Best Practices for Hand Protection in Metalworking
Working with metal can be both rewarding and hazardous. If you’re a metalworker, you understand this better than anyone else. From welding and cutting to bending and grinding, there are plenty of ways to injure yourself while working with metal. Your hands, in particular, are always at risk of injury. That’s why it’s vital to know the best practices for hand protection in the metalworking industry. Protect yourself so you can keep doing what you love with these handy safety tips.
Always Wear Gloves
The first and most important step in hand protection is wearing industrial safety gloves. Make sure that you wear gloves specifically designed for metalworking. Various types of gloves are available for different tasks, so choose the appropriate gloves based on the activity you are performing.
For example, if you’re working with hazardous chemicals, you need chemical-resistant gloves to protect your skin from spills and splashes. On the other hand, you need gloves that offer cut resistance without sacrificing your grip and dexterity when using cutting instruments. Always wear gloves that fit snugly to get the best level of comfort and protection possible.
Practice Good Ergonomics
Proper hand position is essential to prevent injuries. Position your hands correctly when using a tool or machine. Make sure you have proper grip strength by using tools with handles that fit your hands. Avoid awkward angles that put unnecessary strain on your wrists. Also, take breaks regularly and stretch your hands and wrists to prevent cramps, stiffness, and muscle fatigue.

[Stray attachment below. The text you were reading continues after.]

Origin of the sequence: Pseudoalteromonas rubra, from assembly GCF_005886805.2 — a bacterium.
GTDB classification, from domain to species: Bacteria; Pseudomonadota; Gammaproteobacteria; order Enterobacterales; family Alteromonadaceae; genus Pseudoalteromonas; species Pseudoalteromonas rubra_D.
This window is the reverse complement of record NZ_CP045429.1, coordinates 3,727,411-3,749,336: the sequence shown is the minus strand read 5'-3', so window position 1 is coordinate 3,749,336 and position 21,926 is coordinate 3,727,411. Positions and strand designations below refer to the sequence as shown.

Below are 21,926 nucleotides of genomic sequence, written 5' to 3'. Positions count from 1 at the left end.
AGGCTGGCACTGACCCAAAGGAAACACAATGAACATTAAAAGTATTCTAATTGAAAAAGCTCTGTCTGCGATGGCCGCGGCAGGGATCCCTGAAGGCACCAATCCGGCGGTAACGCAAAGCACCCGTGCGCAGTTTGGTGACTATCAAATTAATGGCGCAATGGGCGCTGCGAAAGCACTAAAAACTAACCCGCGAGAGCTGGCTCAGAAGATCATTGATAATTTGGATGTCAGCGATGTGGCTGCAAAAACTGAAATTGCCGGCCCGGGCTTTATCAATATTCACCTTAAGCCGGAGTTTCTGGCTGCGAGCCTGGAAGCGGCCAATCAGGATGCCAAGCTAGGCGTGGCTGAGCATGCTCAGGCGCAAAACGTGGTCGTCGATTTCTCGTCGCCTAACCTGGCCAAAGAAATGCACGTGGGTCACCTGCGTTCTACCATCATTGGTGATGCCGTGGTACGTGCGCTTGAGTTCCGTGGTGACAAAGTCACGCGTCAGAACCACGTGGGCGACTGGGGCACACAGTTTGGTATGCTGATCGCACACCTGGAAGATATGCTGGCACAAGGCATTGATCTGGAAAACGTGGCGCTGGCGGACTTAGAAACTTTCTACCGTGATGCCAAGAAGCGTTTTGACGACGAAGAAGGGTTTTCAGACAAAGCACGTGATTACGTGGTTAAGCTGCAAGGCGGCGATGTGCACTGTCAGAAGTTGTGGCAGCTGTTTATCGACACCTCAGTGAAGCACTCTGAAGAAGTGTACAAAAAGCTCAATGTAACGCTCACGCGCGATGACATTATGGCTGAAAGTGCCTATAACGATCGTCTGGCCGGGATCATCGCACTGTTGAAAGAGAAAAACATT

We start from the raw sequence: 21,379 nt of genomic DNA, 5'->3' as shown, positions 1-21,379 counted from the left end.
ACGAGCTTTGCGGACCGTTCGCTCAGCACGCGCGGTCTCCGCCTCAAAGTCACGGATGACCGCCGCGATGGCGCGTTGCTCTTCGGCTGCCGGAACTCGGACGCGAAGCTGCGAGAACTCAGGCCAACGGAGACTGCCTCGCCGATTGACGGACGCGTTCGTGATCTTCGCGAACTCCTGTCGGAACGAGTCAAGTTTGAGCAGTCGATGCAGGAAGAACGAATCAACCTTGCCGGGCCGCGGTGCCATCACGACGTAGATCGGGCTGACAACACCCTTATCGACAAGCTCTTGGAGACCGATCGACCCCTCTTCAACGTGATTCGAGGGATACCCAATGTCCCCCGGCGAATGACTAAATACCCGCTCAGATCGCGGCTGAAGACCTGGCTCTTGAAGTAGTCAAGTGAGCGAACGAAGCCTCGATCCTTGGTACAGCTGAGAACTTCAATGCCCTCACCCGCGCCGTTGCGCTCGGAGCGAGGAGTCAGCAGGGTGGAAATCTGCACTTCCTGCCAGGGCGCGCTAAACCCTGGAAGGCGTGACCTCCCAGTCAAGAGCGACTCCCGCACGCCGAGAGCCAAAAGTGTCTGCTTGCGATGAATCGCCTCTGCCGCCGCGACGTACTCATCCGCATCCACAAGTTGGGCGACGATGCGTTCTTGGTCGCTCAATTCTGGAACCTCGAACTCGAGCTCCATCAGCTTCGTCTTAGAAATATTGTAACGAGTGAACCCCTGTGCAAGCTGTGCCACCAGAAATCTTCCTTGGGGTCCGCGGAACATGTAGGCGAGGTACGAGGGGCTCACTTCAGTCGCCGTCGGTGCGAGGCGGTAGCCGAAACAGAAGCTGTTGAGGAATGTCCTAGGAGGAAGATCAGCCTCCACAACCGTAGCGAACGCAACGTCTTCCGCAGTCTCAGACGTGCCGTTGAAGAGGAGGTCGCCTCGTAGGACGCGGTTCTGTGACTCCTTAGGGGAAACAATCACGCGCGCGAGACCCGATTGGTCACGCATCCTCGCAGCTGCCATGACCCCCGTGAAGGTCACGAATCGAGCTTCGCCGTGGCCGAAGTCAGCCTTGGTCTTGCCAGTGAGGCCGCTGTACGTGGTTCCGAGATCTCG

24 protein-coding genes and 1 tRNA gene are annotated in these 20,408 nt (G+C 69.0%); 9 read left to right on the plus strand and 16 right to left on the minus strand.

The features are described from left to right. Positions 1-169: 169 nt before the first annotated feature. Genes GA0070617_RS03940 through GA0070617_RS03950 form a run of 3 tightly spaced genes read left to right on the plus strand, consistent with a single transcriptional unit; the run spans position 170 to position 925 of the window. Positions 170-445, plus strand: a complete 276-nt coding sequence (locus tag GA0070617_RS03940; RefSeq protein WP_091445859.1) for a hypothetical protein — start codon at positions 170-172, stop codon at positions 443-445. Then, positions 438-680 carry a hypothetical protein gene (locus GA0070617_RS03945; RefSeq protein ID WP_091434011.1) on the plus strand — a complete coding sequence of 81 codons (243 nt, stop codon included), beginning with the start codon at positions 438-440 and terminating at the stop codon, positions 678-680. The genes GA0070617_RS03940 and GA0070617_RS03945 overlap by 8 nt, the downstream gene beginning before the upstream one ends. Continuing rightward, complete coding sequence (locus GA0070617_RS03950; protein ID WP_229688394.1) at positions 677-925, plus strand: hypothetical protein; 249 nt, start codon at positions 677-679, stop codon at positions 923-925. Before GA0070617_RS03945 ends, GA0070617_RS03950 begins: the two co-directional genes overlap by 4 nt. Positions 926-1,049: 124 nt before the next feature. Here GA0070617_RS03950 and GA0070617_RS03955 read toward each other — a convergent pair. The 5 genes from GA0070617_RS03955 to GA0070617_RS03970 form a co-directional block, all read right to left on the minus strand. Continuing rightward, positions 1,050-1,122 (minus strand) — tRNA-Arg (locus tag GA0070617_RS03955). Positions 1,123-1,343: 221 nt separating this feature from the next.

Avoid Loose Clothing
Another important metalworking tip for protecting your hands is to avoid wearing loose clothing, especially baggy sleeves. While they are great for protecting your forearms, loose or baggy clothing can get caught in machinery or tools, leading to serious injuries. Always wear fitted clothing and pay special attention to your sleeves and cuffs to prevent any loose threads or clothing from getting caught.
Keep Your Hands Dry
Moisture can make your gloves less effective and increase the risk of injury. If you’re working in a humid environment, always keep a towel handy to dry your hands and gloves regularly. Sweaty hands can also make it difficult to grip tools, so dry your hands thoroughly before handling tools and materials.